US 4901767 A
A supporting bar of a heddle frame comprises a hollow body and a connecting part (2) adjoining at a narrow side of the hollow body the support of the heddle carrying rod (3) located at its end. The supporting bar including these parts forms a welded structure comprising planar sheet metal section (4-14) forming walls of such parts. Relatively thin sheet metal section (5, 6, 9, 10) forming longitudinally extending broad side walls are welded to sheet metal sections (4, 7, 8, 11, 12) having a considerable larger material thickness and forming longitudinally extending narrow side walls. The planar sheets are welded together by the use of laser welding to form the supporting bar which has a light weight and high alternate bending strength.
1. In a heddle frame assembly for a loom of the type which includes upper and lower supporting bars vertically spaced by side frame members, said supporting bar comprising a frame stave and a heddle carrying rod and a connecting part for connecting said carrying rod to said frame stave to extend at a distance parallel to said frame stave, said frame stave forming a hollow body and having longitudinal narrow sides and broad sides and a substantially rectangular outer cross-section wherein said frame stave, said connecting part and said heddle carrying rod comprise sheet metal sections and form a welded structure, said longitudinal broad sides of said frame stave comprising thin sheet metal sections welded to said frame stave narrow sides, said narrow sides having a material thickness several times greater than that of said broad sides, said connecting part being welded to one of said frame stave narrow sides, and the heddle carrying rod being welded to said connecting part via a rod located between said connecting part and said heddle carrying rod.
2. Supporting bar according to claim 1, wherein the connecting part comprises a hollow body having a cross-sectional width which is substantially less than the width of said frame stave and wherein the sheet metal sections forming the longitudinal narrow sides of said connecting part are of a material thickness several times greater than that of the sheet metal sections of the longitudinal broad sides welded to said longitudinal narrow sides.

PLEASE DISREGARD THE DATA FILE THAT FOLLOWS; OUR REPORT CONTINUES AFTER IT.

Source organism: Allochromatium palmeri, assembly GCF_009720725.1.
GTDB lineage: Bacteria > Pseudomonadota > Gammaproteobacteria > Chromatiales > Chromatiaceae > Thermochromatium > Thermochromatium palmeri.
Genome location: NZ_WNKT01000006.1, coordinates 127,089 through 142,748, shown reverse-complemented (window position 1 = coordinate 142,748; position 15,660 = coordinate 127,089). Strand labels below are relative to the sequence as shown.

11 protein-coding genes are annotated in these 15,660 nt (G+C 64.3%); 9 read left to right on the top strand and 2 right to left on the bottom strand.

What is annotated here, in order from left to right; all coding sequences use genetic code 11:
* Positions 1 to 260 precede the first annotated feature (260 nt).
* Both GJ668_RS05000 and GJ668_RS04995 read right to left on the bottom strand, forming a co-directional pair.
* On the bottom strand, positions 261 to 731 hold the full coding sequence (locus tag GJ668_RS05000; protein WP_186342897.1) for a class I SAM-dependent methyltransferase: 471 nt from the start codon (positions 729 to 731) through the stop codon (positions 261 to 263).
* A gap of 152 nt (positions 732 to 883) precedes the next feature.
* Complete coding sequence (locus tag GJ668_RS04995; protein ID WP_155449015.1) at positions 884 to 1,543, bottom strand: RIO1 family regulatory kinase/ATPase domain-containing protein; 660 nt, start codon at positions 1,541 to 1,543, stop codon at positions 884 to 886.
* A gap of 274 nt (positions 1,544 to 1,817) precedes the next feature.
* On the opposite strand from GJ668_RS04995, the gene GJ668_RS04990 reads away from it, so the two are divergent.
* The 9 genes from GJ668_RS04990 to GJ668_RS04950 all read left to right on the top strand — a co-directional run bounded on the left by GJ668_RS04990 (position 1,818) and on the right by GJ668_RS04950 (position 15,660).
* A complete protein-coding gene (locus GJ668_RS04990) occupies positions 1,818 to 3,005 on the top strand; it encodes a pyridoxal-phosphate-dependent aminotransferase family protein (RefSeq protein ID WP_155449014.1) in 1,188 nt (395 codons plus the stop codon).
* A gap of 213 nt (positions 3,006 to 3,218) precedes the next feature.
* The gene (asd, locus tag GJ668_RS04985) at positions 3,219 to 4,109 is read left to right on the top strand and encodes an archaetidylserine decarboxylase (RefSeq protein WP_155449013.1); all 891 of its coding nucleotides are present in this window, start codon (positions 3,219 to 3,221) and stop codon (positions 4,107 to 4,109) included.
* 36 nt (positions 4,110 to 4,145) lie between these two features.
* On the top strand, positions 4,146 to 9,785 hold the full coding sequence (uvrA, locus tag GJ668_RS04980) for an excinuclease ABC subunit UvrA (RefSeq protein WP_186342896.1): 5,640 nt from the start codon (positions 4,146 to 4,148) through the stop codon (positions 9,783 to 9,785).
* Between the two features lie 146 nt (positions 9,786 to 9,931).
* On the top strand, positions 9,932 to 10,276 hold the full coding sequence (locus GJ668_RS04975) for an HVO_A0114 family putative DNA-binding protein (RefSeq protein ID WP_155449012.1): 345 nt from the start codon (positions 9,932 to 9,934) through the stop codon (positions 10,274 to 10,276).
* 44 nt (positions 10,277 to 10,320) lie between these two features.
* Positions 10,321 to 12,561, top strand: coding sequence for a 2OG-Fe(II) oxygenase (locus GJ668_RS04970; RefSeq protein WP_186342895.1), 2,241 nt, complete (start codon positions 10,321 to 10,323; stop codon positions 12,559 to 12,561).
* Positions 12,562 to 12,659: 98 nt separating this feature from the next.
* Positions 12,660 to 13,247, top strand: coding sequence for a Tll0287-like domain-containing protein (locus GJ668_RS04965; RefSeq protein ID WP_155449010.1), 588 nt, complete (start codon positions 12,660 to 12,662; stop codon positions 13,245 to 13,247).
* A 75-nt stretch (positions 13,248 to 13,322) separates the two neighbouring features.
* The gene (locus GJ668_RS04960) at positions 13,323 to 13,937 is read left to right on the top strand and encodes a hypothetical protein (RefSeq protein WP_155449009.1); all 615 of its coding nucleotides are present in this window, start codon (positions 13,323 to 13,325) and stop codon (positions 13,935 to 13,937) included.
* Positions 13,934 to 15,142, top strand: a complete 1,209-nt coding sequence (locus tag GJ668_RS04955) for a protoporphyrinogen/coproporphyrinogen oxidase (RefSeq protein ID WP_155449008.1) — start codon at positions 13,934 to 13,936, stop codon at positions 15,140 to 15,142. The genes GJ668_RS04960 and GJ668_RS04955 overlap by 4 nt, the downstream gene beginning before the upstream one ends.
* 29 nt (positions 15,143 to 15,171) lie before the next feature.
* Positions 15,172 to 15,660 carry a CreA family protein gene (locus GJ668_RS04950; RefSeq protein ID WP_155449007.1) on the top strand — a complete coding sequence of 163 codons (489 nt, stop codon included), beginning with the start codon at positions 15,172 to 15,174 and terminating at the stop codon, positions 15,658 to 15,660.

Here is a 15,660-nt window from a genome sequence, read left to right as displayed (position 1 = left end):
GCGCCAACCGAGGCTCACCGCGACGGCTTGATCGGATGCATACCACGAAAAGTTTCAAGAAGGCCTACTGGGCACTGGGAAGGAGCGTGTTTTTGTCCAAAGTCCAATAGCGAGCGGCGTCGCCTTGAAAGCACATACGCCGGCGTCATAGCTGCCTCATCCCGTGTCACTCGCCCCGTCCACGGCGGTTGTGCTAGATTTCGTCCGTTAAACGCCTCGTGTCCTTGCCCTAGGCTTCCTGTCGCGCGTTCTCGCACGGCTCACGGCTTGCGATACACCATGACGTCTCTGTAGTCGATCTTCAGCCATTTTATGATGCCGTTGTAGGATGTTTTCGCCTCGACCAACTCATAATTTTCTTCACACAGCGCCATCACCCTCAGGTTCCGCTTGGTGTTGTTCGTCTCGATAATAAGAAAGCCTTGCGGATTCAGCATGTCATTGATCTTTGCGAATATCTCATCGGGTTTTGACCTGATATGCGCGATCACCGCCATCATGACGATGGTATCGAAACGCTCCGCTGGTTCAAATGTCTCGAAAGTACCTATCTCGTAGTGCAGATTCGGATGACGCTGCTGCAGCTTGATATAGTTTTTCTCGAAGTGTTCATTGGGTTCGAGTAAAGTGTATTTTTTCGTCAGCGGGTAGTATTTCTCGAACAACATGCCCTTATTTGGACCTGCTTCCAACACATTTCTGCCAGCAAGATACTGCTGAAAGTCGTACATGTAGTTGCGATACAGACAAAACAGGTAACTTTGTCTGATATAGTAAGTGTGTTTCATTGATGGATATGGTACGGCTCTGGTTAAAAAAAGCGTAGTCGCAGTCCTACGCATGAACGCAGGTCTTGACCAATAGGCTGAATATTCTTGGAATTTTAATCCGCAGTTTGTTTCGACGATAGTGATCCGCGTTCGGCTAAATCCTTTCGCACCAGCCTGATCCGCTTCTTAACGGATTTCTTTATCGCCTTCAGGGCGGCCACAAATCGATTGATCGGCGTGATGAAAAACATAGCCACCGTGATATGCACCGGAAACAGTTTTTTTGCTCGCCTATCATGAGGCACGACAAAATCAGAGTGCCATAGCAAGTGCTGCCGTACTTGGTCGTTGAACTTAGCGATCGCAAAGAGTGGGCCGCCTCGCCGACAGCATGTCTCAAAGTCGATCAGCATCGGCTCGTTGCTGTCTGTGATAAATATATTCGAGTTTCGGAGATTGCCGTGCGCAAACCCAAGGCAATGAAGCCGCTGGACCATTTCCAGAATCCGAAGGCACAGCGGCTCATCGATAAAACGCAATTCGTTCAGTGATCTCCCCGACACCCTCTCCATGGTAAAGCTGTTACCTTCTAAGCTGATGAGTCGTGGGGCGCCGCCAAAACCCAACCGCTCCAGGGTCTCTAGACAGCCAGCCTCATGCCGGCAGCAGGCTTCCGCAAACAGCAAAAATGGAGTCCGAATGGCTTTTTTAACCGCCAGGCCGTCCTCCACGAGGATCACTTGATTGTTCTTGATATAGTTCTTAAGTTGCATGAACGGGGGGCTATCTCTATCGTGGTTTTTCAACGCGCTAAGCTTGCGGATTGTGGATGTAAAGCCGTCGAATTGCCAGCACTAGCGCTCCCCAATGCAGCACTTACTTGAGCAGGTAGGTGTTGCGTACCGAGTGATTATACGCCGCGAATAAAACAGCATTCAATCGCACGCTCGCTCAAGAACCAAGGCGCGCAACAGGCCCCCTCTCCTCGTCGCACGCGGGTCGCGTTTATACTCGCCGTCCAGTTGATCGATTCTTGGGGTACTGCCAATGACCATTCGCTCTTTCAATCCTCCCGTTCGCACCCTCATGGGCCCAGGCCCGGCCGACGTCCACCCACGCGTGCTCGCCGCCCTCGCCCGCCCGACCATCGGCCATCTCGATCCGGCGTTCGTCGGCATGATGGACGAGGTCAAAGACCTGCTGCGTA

3. Supporting bar according to claim 2, wherein the connecting part has weight reducing recesses located at longitudinal intervals therealong, and the connecting part comprising a pair of spaced sheet metal sections forming a hollow body, a covering connected to at least one of said sections for closing off the recesses for preventing dust from entering.
4. Supporting bar according to claim 1, wherein one of the longitudinal narrow sides of said frame stave faces said connecting part and comprises an angled sheet metal section of U-shaped or Z-shaped cross-section, one leg of said angled section forming a longitudinal narrow side of the connecting part.
5. Supporting bar according to claim 1, wherein the longitudinally extending broad sides of said frame stave are parallel, and said hollow body contains a sound abating material of a hard foam for supporting and holding said body and for completely filling the hollow body of the frame stave.
6. Supporting bar according to claim 5, wherein an elastomeric intermediate layer is located between the longitudinally extending broad sides of the frame stave, and sound abating material completely fills said hollow body and is connected to said sound abating material and to said broad sides.
7. Supporting bar according to claim 1, wherein said connecting part comprises an integral strip shaped sheet metal section of material several times thicker than that of the sheet metal sections of the longitudinally extending broad sides of the frame stave.
8. Supporting bar according to claim 7, wherein said strip shaped sheet metal section has weight reducing recesses located at regular longitudinal intervals along said connecting part.
This invention relates to a supporting bar of a heddle frame including a frame stave and a heddle carrying rod mounted thereto.
The supporting bars of most of the presently employed heddle frames of textile machines, of which two respective ones are interconnected by lateral supports and form a frame termed heddle frame, comprise a hollow profile of light metal. According to a preferred design the heddle carrying rod is integrally mounted to the hollow profile of the frame stave, having a hollow rectangular cross-sectional profile, via an extended side wall of this hollow profile. The accordingly integral supporting bar may be produced as a drawn profile.
Presently, the longer the broader weaving machines are produced and due to technical improvements the speed of weaving machines is increased continuously such that the heddle frames which are reciprocatingly moved are subject to extremly high loadings. In order to guarantee the necessary bending resistance of the supporting bars it is accordingly necessary to select for the highly loaded heddle frames either a corresponding larger wall thickness or section, respectively for the hollow profile which leads to an increase of the weight and accordingly to an increase of the driving power, or it will be necessary to search for a different compromised solution and e.g. stiffen the light metal profile by steel inserts. Accordingly, it is known for instance to provide recesses in the edges of the light metal forming the hollow body and to insert stiffening rails of steel thereinto.